Why does cannabis use violate the virtue of temperance? One might consider what the Catechism of the Catholic Church says on the matter: 

(#2290) The virtue of temperance disposes us to avoid every kind of excess: the abuse of food, alcohol, tobacco, or medicine. Those incur grave guilt who, by drunkenness or a love of speed, endanger their own and others’ safety on the road, at sea, or in the air.

(#2291) The use of drugs inflicts very grave damage on human health and life. Their use, except on strictly therapeutic grounds, is a grave offense. Clandestine production of and trafficking in drugs are scandalous practices. They constitute direct co-operation in evil, since they encourage people to practices gravely contrary to the moral law.

Here the Christian tradition links drug use to the excessive – “intemperate” – use of food and drink. But there is something different about drugs, namely that it is not the “excess” that is sinful – gluttony, drunkenness – but the use itself.

It is helpful to think about alcohol here. Drinking alcohol in itself has not been considered sinful by the Christian tradition; quite to the contrary, both the Scriptures and the long Christian tradition of worship look favourably on the “fruit of the vine”. That being said, the problem of drunkenness appears early in the scriptures (Noah) and the (minority) Christian tradition of abstaining entirely from alcohol has venerable roots, both ancient and modern.

At what point does alcohol pass from being a pleasant enjoyment of God’s bounty to a sinful indulgence? When does it cease to be temperate? The traditional answer was refined during the scholastic period by authorities such as St. Thomas Aquinas. Alcohol consumption becomes immoral when it compromises our reason, that rational faculty which makes us distinctively human. The line can be a fine one, though often enough it is quite obvious.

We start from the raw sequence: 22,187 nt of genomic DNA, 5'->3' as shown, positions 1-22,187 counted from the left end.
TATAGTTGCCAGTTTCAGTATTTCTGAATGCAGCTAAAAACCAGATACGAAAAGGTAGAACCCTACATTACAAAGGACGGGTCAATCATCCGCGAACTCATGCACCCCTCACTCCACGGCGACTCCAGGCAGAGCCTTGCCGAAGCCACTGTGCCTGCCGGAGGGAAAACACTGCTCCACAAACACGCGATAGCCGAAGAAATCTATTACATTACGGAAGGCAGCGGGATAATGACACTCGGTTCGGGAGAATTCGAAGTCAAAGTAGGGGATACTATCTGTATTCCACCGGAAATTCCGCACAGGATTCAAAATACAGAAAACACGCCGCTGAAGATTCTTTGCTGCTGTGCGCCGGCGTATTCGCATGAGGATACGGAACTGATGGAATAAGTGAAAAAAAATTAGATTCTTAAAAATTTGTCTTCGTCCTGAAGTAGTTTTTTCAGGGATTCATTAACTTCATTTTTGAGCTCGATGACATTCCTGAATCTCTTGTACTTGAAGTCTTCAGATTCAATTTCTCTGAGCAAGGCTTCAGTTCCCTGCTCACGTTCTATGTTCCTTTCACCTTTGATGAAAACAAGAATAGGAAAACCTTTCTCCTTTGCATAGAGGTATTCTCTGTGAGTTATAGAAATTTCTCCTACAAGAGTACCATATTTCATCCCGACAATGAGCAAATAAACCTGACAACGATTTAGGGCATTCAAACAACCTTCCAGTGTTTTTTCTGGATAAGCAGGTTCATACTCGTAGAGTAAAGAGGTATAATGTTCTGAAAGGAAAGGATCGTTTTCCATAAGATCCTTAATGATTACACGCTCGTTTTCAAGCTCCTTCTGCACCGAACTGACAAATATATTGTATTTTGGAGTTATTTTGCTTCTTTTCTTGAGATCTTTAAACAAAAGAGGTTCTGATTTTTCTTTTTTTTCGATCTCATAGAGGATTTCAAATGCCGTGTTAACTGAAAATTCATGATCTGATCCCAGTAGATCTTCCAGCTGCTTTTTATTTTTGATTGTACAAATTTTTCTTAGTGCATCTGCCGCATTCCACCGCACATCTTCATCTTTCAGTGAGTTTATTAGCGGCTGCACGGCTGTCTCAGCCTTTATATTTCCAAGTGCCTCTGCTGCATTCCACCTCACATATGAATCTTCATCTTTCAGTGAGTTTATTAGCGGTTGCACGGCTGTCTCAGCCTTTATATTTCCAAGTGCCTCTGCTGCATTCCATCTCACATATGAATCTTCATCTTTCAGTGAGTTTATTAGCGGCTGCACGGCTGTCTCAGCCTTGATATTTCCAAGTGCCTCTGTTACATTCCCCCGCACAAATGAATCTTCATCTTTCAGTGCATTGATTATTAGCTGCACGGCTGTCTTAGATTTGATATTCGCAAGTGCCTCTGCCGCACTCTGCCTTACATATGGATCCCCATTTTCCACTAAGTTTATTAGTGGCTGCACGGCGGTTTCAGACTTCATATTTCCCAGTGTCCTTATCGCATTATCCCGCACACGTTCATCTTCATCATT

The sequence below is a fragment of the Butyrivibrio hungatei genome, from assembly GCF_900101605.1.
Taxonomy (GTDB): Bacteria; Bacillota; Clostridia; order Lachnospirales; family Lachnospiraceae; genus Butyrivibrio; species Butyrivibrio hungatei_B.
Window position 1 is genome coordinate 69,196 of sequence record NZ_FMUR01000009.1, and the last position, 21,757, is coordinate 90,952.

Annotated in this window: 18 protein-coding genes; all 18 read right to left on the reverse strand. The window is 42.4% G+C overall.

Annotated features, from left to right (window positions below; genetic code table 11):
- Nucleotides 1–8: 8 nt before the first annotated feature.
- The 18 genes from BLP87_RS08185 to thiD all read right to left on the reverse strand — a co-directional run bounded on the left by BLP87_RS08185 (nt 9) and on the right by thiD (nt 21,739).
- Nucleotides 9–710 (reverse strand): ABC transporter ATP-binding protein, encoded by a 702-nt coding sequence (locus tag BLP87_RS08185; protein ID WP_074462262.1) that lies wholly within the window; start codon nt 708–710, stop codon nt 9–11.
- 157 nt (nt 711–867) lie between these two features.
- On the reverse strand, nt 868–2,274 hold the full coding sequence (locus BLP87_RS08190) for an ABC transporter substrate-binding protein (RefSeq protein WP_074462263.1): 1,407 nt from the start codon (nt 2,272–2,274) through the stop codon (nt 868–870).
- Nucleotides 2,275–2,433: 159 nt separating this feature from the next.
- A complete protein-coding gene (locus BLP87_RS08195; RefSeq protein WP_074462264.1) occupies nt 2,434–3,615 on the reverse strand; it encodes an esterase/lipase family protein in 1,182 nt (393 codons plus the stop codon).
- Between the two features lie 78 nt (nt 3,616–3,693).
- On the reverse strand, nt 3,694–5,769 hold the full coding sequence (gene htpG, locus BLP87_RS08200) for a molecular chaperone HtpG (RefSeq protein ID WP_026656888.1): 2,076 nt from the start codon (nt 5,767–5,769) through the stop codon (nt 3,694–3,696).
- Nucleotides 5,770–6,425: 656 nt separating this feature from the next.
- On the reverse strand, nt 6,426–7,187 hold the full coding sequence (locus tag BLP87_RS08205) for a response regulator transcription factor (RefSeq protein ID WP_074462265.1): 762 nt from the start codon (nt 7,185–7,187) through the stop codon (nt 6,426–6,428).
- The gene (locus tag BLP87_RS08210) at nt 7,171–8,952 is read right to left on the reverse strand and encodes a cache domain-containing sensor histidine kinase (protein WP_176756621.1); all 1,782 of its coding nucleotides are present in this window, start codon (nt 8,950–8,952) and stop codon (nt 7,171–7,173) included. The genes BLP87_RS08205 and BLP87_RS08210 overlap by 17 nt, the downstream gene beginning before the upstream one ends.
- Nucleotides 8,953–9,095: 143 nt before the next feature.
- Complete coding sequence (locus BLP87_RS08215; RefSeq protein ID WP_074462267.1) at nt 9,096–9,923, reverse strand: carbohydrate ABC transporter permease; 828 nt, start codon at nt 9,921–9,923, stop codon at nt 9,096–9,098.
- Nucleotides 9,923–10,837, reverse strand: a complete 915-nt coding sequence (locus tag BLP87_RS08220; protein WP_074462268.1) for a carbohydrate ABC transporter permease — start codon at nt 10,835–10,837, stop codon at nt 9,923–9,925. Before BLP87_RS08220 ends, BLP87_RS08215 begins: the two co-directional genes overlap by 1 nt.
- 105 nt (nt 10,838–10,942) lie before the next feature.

When wine or spirits or beer help us to be more convivial, or even help us to relax us or appreciate the goodness of Creation, they are to the good. When they corrupt us – in reason, in speech, in behaviour – drinking is a moral problem. There are those for whom even the smallest drink is likely to lead to those effects, so they are wise to be completely abstemious.

Thus the moral problem with drugs is that they aim directly at compromising the reason, altering the perception of reality and the capacity to think clearly. With marijuana, it is often this hallucinatory effect that is the principal purpose of the use. Drug use is thus better likened to alcohol abuse, a violation of temperance, not simple alcohol use.

I wrote recently that with the legalization of cannabis today, the sum of human misery in Canada will increase.

That’s a good reason not to legalize it, but not an argument why the use of it is immoral for a particular individual. It would be better if this social scourge were prevented by both civil law and the moral law. Now Canada will have to get by with only the latter.

From Convivium. Reprinted with permission.

The B.C. and Yukon Bishops released a statement on marijuana use Nov. 30.